I received my Apple Watch on April 24th and, like most folks, took all the defaults during the setup process. This resulted in every Apple Watch companion app I had available on my iPhone being installed on my Watch, complete with all Glances enabled. I thought this was a good thing. It is, after all, how I manage my iPhone — I test a lot of apps, so I tend to keep things around on the phone, dormant and out of the way.
It took me nearly two weeks to realize this was the very reason I wasn't enjoying the use of my Apple Watch.
The best way I've found to use Apple Watch is to be a ruthless gatekeeper when it comes to installing Apps and Glances. If I try an app and don't immediately envision myself using it regularly, I remove it. It's easy enough to reinstall it in the future when either the app is updated (presumably for the better) or when my needs change. All I need is my iPhone to reinstall an app and, let's face it, my Apple Watch isn't going to do much without my iPhone close by anyway.
Before (on the left) and after (on the right).
Paring things down keeps it simple and makes it easy to
find the app you want.
Glances I manage with even more ruthlessness. I give a cold, hard look at each Glance I can activate and determine whether I am really going to use it frequently. If not, I disable it and get it out of my way. I recommend having no more than 6 Glances installed. I know Apple allows 20, but I think they should have limited it at 6 (at least until they can make Glance updates more efficient; more on that another time).
Sure, it's fine (for the most part) to leave a dogpile of apps on your iPhone, safely tucked out of the way in folders and hopefully not chewing battery life in the background even when you think it's not (Skype, I'm still looking at you). The Apple Watch app-layout UI doesn't accommodate this sort of hiding-in-folders behavior, nor does it need to. Just uninstall the apps from the Watch and reactivate from your iPhone if and when you desire.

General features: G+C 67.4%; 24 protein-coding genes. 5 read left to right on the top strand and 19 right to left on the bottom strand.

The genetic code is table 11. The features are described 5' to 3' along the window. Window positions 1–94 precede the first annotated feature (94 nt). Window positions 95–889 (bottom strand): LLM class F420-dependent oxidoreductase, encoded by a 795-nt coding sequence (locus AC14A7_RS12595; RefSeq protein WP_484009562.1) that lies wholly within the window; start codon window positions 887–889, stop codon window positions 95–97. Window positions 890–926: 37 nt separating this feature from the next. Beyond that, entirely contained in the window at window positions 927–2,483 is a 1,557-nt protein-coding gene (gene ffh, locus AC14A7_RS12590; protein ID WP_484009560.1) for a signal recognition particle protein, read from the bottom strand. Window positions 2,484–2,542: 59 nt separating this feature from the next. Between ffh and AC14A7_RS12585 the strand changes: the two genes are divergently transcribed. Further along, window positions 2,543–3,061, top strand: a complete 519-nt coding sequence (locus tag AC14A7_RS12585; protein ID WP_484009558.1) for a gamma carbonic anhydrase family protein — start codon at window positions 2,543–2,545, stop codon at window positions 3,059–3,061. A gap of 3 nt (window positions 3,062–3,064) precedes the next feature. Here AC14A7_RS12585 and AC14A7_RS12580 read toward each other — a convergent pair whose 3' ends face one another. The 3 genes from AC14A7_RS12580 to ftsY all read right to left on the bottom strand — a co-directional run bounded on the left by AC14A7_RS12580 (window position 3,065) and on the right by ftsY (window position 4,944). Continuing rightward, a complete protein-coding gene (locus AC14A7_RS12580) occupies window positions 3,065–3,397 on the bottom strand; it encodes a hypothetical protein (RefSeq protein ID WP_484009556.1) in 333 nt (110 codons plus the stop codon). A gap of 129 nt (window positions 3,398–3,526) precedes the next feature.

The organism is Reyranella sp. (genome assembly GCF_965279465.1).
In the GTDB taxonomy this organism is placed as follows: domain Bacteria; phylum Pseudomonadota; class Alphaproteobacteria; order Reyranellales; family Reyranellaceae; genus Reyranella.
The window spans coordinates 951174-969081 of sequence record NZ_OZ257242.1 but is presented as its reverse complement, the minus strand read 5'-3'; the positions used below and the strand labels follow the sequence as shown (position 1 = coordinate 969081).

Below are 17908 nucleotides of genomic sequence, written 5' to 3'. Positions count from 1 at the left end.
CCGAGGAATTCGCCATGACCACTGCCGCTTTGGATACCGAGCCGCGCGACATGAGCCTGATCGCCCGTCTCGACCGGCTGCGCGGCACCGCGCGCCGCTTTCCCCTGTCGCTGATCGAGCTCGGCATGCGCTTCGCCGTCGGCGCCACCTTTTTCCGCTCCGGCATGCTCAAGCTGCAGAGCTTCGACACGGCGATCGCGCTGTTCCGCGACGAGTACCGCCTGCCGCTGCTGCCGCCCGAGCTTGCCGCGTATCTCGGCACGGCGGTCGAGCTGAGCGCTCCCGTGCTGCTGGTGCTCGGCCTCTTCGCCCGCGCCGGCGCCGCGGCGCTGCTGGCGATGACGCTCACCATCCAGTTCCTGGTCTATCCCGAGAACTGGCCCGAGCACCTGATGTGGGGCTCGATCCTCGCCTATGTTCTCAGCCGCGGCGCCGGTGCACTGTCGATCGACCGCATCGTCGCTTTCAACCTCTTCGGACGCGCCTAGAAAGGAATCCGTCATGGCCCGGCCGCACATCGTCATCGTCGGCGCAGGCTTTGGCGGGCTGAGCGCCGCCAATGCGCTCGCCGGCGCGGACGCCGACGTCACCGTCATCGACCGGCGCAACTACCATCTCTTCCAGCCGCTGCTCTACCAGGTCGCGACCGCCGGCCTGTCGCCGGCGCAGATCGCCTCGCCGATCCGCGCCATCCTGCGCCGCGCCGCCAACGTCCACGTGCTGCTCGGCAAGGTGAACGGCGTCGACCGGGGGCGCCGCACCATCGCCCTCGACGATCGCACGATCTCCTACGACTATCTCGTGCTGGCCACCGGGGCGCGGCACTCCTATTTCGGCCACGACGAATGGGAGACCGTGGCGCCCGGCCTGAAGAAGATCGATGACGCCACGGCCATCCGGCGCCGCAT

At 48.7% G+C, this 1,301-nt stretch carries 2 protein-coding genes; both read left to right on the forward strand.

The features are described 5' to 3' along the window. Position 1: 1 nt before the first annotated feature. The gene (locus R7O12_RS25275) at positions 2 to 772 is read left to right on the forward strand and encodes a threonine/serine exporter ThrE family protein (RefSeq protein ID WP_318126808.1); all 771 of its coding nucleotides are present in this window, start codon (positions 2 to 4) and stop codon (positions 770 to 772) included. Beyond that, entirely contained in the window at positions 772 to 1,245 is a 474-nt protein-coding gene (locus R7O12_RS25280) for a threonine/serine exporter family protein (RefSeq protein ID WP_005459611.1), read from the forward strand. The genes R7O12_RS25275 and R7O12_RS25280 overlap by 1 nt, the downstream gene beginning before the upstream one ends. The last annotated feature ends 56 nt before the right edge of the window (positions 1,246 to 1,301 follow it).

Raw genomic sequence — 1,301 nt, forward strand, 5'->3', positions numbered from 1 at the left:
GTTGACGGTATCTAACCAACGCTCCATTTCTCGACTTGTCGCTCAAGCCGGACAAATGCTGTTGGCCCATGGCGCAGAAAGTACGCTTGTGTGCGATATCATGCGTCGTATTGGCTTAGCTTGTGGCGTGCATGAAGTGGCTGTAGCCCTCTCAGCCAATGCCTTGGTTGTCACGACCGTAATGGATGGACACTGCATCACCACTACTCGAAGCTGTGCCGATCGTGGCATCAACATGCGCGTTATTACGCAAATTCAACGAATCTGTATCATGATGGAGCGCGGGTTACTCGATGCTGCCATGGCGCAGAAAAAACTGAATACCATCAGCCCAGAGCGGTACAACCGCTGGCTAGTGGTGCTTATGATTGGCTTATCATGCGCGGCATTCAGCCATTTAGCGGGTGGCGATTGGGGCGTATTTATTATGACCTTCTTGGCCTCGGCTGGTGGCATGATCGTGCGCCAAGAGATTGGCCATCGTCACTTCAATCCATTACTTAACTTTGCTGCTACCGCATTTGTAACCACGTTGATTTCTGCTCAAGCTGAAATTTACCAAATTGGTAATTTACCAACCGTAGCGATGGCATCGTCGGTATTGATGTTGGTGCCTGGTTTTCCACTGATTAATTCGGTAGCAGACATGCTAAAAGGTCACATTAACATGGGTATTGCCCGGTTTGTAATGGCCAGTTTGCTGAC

But, The iPhone Version is My Favorite App!
What really brought this home for me was Twitter. I use Twitter's native apps on iOS and OS X. This is largely because Twitter has been changing their feature sets faster than developers can update their apps, so it's just simpler to use Twitter's native offerings. Along those same lines I figured I should be using their native app on Apple Watch.
Problem is, Twitter on Apple Watch is built to let me just scroll through my Twitter stream there. I don't want that on my Watch. I want to address direct messages and replies, which Twitter's Apple Watch app won't do. Twitterific, however, does exactly what I want on the Watch, so I started using that. Initially, though, I left the native Twitter app on the Watch in hopes of testing a potential update down the road. Wrong decision. The right decision, which I've now implemented, is to remove the native Twitter app from the Watch and pay attention to Twitter's iPhone app update notices. When they say they've done something better for Apple Watch, I'll reinstall it there and try again.
This all reinforces the concept that Apple Watch is (at least currently) a companion to the iPhone. Because of that, my iPhone is never far away and always has all those other things I need. Just like I wouldn't take everything from my Mac and put it on my smaller-screened iPad, and wouldn't take everything from my iPad and put it on my even-smaller-screened iPhone, I certainly don't want to put everything from my iPhone on to the yet-smaller screen of my Apple Watch.
I instituted this policy less than five days ago and my Apple Watch experience has dramatically changed for the better. I now am actually using the (few) apps I keep on the Watch and am learning to enjoy the experience. I highly recommend it.